Guillaume Côté will leave the National Ballet of Canada at the end of the season

(Toronto) Guillaume Côté doesn’t really want to leave the National Ballet of Canada, but after a quarter of a century with the company, the 42-year-old principal dancer says it’s time.

Reflecting on his pain, the competition, the constant search for perfection, he says he wouldn’t mind slowing down.

“The National Ballet of Canada, where it’s highly competitive and world-class, is not a place where you can grow old,” he said by telephone, as he prepared for the company announced that the next season would be its last.

“We have to leave room for the new. »

The National Ballet of Canada announced Côté’s imminent retirement on Wednesday by unveiling its program for the 2024-2025 season, part of which will be devoted to the departure of one of its most prominent dancer-choreographers.

Côté trained at the National Ballet School of Canada before joining the ballet company in 1998. He was promoted to principal dancer in 2004 and named choreographic associate in 2013.

A native of Lac-Saint-Jean, Côté began his ballet career at the age of 11, and devoted himself 100% to it, as any successful dancer must do. During his tenure with the company, he said he and a small cohort of peers had survived three generations of dancers who came and went.

Now he agrees to join their ranks.

“Leaving this bubble is a process and a bit of a mourning,” he testified.

In a way, he’s happy to leave. He won’t miss the constant competition, he said, or the fear of injury. He felt “left out” by the company when he tore his ACL on opening night of Nutcracker in 2014. His recovery took more than a year.

“But it’s our passion, and it’s what we love to do, and I was able to pursue it,” he said.

Perhaps fittingly, given his long career, his farewell will span the entire season.

The fall mixed program will open with his 2014 solo piece Body of Workand in spring 2025 there will be a mixed program of Canadian works entitled Farewell: A Celebration of Guillaume Côté.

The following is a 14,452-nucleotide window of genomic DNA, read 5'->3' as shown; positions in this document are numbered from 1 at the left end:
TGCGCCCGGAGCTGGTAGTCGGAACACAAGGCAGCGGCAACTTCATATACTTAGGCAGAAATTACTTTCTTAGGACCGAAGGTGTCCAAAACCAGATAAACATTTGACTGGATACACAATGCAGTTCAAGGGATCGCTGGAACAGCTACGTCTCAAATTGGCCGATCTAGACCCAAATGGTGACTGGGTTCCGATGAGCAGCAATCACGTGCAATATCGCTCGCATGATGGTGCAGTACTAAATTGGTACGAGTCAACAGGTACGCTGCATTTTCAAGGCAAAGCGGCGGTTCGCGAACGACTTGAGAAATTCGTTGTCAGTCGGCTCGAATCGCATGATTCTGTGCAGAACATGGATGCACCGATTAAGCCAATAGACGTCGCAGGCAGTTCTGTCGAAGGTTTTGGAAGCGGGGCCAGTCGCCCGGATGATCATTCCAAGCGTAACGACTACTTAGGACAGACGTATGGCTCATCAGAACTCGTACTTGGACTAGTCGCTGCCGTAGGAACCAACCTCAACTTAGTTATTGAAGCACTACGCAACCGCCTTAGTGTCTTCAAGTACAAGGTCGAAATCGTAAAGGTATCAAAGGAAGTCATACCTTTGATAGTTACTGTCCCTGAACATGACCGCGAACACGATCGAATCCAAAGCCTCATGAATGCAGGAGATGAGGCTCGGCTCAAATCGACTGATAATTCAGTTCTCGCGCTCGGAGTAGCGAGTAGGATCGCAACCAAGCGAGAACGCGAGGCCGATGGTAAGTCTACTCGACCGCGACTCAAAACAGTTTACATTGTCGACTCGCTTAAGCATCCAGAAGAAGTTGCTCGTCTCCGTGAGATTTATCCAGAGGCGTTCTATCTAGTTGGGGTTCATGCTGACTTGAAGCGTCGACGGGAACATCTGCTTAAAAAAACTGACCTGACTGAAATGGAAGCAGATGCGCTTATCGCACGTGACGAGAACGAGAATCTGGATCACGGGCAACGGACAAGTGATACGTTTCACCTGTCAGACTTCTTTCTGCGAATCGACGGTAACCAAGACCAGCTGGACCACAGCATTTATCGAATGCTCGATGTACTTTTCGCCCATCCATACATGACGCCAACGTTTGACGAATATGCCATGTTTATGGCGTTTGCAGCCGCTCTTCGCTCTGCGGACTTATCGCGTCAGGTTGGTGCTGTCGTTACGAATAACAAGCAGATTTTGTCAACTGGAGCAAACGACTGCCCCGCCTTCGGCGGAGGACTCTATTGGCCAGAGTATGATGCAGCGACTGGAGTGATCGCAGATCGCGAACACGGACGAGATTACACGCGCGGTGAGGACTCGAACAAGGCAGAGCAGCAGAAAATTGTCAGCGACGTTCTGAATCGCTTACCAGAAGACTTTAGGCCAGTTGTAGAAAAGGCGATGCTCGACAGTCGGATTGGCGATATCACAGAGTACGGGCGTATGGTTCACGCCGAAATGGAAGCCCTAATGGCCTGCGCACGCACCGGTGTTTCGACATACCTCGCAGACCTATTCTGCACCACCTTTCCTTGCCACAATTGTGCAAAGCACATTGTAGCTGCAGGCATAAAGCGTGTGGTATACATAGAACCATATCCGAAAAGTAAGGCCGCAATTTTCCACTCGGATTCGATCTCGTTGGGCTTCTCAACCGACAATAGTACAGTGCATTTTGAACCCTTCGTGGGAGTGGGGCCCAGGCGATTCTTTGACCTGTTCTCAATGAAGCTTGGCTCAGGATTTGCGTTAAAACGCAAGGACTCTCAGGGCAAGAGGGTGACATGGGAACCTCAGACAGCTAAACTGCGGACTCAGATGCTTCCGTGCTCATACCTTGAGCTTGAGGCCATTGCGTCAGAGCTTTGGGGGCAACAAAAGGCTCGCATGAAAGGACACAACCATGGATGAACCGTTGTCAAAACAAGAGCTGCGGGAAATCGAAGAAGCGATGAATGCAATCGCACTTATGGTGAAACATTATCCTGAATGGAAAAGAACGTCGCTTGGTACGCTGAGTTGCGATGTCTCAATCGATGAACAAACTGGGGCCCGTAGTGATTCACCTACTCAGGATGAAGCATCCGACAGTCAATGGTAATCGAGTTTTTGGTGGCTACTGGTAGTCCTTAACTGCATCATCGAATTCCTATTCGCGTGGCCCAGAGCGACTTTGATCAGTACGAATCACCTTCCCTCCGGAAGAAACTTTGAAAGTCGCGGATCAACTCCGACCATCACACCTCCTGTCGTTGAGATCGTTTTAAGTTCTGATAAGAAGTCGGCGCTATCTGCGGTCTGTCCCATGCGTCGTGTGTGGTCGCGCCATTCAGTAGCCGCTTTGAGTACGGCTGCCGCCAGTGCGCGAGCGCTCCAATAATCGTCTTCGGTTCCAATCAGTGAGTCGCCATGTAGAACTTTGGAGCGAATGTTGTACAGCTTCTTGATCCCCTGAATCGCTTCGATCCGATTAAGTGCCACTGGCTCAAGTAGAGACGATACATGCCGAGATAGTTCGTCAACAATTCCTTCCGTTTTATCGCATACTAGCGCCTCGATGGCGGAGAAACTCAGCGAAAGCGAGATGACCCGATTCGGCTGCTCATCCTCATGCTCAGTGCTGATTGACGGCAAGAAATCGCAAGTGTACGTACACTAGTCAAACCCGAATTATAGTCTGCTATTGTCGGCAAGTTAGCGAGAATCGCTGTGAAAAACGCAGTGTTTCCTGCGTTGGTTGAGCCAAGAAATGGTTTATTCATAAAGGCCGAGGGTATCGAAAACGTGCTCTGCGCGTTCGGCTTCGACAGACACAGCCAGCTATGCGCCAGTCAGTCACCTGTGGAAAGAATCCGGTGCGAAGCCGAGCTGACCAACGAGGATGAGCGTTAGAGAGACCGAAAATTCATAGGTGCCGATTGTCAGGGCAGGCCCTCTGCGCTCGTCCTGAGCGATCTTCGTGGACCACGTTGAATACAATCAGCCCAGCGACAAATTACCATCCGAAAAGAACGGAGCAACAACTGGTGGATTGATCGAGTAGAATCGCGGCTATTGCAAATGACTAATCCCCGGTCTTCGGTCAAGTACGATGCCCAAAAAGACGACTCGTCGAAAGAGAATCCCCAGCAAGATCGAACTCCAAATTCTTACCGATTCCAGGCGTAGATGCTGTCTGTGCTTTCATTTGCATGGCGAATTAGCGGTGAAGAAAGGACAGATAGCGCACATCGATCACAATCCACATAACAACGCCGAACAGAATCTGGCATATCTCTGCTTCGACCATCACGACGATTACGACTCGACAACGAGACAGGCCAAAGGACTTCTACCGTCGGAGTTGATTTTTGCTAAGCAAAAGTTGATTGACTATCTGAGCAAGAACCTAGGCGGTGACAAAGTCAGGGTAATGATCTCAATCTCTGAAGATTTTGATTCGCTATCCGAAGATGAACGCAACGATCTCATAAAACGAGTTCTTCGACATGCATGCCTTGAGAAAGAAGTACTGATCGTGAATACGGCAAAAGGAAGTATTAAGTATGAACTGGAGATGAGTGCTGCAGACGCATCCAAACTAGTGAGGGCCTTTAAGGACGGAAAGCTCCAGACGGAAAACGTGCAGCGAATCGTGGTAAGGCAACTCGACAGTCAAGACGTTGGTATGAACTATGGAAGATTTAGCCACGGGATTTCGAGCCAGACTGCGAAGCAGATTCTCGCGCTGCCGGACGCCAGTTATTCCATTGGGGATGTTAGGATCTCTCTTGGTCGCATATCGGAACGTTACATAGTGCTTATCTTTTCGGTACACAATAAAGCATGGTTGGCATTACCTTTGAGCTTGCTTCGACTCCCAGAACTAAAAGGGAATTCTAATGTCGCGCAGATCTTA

He will understand Into the fadea multidisciplinary solo piece that Côté is creating with filmmaker and longtime collaborator Ben Shirinian, two new works by Ethan Colangelo and Jennifer Archibald, as well as Bolero next to.

Guillaume Côté said he was happy to share his farewell scene with these “emerging” choreographers.

“If people come to see my retirement […] maybe they will also have the opportunity to see new blood,” he stressed.

This corresponds to what Côté considers his mission. Throughout his career, he says he has been committed to advancing the art form, not only as a dancer, but also as a choreographer.

“I fell in love with choreography and the production side at a very young age,” he said.

“I love creating dance shows, dance performances and dance experiences, as a creator of choreography, but also as a producer. »

Since 2014, he has been artistic director of the Festival des Arts de Saint-Sauveur du Québec, the largest summer dance festival in the country. In 2018, he and filmmaker Robert Lepage created Frame by Frame, a critically acclaimed ballet inspired by the life and work of filmmaker Norman McLaren. And in 2021, he created his own company, called Côté Danse, to develop his own works.

“It wasn’t really preparation for retirement,” he explained. It was more of a secondary passion. »

His latest project in collaboration with Lepage, a wordless interpretation of Hamlet by Shakespeare, is scheduled to debut at Toronto’s Elgin Theater in April.

But when it comes to sharing his plans after retirement, Côté remains evasive.

“I really want to live my career at the National Ballet to the fullest,” he stressed. I want to go all the way, fully focused. »

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